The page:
California demands health plans cover home testing for HIV and STIs


With the new year comes a new law. California became the first state to require health insurance plans to cover home testing for sexually transmitted infections (STIs), like HIV, syphilis, gonorrhea and chlamydia. This is the latest effort to deal with a continued increase in STIs nationwide that has only worsened amid the COVID-19 pandemic.

The law, SB 306, went into effect on January 1, but it is so new that testing billing practices have yet to be updated. As a result, Kaiser Health News reports in the Los Angeles Times, many providers may not order the tests for a year.

“This is the first law of its kind, and I would say it is state of the art,” Stephanie Arnold Pang, senior director of policy and government relations for the National Coalition of STD Directors, told Kaiser Health News. . “We want to remove all the barriers so that someone can take an STI test, and the direct cost is a huge factor. “

Home testing also provides privacy for those concerned about visiting an STI clinic or talking to a health care provider about sexual issues. In addition, home kits make it easier for people in rural areas to get tested.

The new law aims to tackle the STI crisis in four ways:

  • Require health plans to cover home testing kits for HIV and STIs;
  • Increase the number of providers who can offer STI tests;
  • Promote accelerated partner therapy, which means that patients can quickly get STI treatment for their partners;
  • Require screening for syphilis in the first and third trimester of pregnancy.

STI rates have skyrocketed across the country over the past six years, including in California. For example, syphilis has increased nationwide, from 74,709 cases in 2015 to 129,818 cases in 2019, according to data from the Centers for Disease Control and Prevention. In California, the numbers fell from 14,449 to 28,812 during the same period.

Alarmingly, rates of congenital syphilis, which contracts in the womb and can have devastating effects on the health of children, have increased since 2015. California reported 445 cases in 2019, a 232% increase from compared to 2015, including 37 stillbirths.

“We have children born in California with syphilis,” Richard Pan (D-Sacramento), the pediatrician and senator who drafted the law, told the news service. “You would think that was gone in the Victorian era.”

In a press release issued when Gov. Gavin Newsom signed SB 306, Pan added, “STI rates across the country have reached crisis levels, and this has worsened as a strain of antibiotic-resistant gonorrhea has spread across the country.

At the start of the COVID-19 pandemic, many clinics that offered STI testing closed their doors, meaning fewer people were tested. Additionally, many healthcare workers who previously offered testing and treatment for STIs have pivoted in 2020 to devote their time and energy to COVID-19 issues.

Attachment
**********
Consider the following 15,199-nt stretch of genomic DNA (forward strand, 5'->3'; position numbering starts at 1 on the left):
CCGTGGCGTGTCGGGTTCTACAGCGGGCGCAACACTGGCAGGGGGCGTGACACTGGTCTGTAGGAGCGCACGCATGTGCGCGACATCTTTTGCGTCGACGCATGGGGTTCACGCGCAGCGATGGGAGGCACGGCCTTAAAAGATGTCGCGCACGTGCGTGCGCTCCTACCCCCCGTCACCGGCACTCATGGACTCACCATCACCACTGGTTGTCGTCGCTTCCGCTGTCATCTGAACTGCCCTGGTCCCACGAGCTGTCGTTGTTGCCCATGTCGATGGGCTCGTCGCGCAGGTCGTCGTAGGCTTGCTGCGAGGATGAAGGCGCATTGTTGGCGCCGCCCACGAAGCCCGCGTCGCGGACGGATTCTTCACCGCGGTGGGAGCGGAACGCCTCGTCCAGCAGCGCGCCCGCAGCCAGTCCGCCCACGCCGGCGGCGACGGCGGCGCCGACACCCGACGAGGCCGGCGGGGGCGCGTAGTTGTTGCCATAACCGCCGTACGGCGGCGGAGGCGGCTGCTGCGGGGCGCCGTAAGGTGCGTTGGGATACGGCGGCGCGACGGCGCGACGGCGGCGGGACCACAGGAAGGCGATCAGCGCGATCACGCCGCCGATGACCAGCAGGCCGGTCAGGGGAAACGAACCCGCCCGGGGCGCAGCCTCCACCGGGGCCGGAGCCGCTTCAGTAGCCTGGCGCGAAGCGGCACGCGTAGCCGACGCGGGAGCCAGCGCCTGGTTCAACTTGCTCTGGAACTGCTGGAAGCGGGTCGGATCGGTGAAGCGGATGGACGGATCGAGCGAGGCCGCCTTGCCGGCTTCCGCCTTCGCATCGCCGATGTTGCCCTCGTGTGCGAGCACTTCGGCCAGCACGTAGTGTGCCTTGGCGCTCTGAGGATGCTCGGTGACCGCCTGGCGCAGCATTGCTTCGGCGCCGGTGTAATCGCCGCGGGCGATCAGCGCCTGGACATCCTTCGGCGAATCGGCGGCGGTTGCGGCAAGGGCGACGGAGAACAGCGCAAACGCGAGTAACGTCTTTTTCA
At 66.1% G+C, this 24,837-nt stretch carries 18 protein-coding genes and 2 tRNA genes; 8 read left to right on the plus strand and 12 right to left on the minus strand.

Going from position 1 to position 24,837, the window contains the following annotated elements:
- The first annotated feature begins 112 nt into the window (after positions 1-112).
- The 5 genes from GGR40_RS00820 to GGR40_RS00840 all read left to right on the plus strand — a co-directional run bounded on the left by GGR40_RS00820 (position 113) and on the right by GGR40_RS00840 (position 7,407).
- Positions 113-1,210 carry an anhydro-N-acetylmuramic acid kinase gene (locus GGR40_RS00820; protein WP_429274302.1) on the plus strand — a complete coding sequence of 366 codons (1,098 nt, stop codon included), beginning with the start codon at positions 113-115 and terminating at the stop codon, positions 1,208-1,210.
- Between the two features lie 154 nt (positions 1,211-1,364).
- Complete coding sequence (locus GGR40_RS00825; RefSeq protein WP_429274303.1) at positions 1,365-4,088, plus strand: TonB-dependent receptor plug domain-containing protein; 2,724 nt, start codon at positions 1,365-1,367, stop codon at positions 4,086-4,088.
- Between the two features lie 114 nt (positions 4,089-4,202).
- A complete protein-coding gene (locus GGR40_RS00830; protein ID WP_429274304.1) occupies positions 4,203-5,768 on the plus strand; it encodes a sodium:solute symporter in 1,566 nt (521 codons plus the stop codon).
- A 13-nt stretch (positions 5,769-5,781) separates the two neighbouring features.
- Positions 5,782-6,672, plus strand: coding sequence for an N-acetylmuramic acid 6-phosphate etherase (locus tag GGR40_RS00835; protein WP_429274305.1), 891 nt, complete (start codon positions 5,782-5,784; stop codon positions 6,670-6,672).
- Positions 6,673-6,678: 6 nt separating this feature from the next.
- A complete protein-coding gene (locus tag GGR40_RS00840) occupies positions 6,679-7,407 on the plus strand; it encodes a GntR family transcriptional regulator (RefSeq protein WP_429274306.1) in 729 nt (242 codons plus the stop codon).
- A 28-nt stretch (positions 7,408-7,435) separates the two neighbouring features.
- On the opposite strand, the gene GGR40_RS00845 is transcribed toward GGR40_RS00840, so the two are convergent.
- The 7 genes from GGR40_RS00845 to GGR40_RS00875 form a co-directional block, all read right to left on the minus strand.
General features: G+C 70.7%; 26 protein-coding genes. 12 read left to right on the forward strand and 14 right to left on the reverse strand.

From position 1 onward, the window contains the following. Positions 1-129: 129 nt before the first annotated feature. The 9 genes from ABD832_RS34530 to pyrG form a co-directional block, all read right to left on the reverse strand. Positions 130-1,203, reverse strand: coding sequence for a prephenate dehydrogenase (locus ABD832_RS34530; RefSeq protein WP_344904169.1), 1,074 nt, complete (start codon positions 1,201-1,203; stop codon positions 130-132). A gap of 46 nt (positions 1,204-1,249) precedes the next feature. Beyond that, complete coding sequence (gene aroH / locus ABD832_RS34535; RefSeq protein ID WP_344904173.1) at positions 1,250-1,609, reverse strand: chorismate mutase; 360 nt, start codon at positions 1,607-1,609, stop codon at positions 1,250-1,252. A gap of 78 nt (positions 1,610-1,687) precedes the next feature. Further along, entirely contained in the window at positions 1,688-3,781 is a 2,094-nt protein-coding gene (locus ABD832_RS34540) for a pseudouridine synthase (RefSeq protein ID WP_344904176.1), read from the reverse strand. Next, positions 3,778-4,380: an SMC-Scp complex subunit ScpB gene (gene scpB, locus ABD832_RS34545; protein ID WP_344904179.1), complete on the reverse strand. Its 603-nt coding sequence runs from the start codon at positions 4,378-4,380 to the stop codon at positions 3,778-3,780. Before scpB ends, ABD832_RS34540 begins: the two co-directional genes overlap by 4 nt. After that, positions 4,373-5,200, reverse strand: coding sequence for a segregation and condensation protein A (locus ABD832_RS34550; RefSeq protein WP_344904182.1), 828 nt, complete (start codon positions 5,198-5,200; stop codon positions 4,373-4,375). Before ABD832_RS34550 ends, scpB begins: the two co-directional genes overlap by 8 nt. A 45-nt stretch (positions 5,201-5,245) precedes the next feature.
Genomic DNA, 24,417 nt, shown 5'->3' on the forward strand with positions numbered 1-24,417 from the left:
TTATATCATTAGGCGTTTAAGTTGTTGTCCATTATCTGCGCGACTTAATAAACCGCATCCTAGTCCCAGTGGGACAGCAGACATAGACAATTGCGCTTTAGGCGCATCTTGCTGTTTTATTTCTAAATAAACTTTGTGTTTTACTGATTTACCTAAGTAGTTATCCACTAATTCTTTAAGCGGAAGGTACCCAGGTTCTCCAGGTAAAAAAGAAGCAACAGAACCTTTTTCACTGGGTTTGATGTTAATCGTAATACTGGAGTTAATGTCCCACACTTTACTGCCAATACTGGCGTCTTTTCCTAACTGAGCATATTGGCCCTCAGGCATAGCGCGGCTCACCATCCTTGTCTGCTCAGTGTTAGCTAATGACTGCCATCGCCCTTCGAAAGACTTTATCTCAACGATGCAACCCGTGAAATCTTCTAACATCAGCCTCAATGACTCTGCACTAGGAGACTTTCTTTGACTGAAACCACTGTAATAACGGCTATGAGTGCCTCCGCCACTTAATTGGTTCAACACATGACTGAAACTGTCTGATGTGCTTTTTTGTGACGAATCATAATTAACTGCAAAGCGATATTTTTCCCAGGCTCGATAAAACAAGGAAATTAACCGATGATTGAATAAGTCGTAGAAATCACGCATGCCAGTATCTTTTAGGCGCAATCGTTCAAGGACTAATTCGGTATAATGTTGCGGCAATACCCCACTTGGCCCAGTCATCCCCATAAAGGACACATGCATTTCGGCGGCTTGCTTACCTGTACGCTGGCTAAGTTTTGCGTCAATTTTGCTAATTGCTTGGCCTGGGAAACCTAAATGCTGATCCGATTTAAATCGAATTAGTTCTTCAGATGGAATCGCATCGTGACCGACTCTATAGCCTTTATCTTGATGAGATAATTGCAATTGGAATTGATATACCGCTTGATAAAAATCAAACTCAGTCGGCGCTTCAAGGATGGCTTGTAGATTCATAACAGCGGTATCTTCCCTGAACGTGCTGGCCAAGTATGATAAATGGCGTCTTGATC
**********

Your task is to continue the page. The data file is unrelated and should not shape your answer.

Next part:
The California bill was co-sponsored by APLA Health, the Black Women for Wellness Action Project, Essential Access Health, Fresno Barrios Unidos, the Los Angeles LGBT Center, and the San Francisco AIDS Foundation. They issued the following statement:

“The rising rates of STIs have been largely ignored for too long. Prevention of STIs is a matter of equity. Pre-existing structural barriers to STI treatment and care have only worsened during the COVID-19 pandemic, disproportionately affecting black people, Indigenous people and people of color, rural areas, young people in California and LGBTQ + communities. Factors related to the social determinants of health contribute to disparities in STI rates, including inequitable access to safe, culturally appropriate and culturally appropriate health, mental health and addiction treatment services. quality, as well as high rates of incarceration, lack of access to economic mobility and educational opportunities, adequate housing, racial segregation and racism.

“SB 306 is the bold action California needs to reverse the trend of rising STI rates. The bill seeks to expand the tools and resources that health providers can use to increase access, reduce transmission of STIs, and improve health outcomes statewide in partnership with advocates, local organizations and members of the community.

“We commend Dr. Pan for his leadership in introducing this comprehensive and robust approach to STI prevention, and thank Governor Newsom for signing this important step into state law. California will once again be at the forefront of innovation and best practice in STI prevention and care, and will serve as a role model for other states to follow. “

In related news: Non-California residents seeking home testing may be eligible for a free STI and HIV kit from TakeMeHome. To learn more about the STI epidemic, click on the hashtag #Sexually transmitted infection and you will find a collection of POZ articles including:


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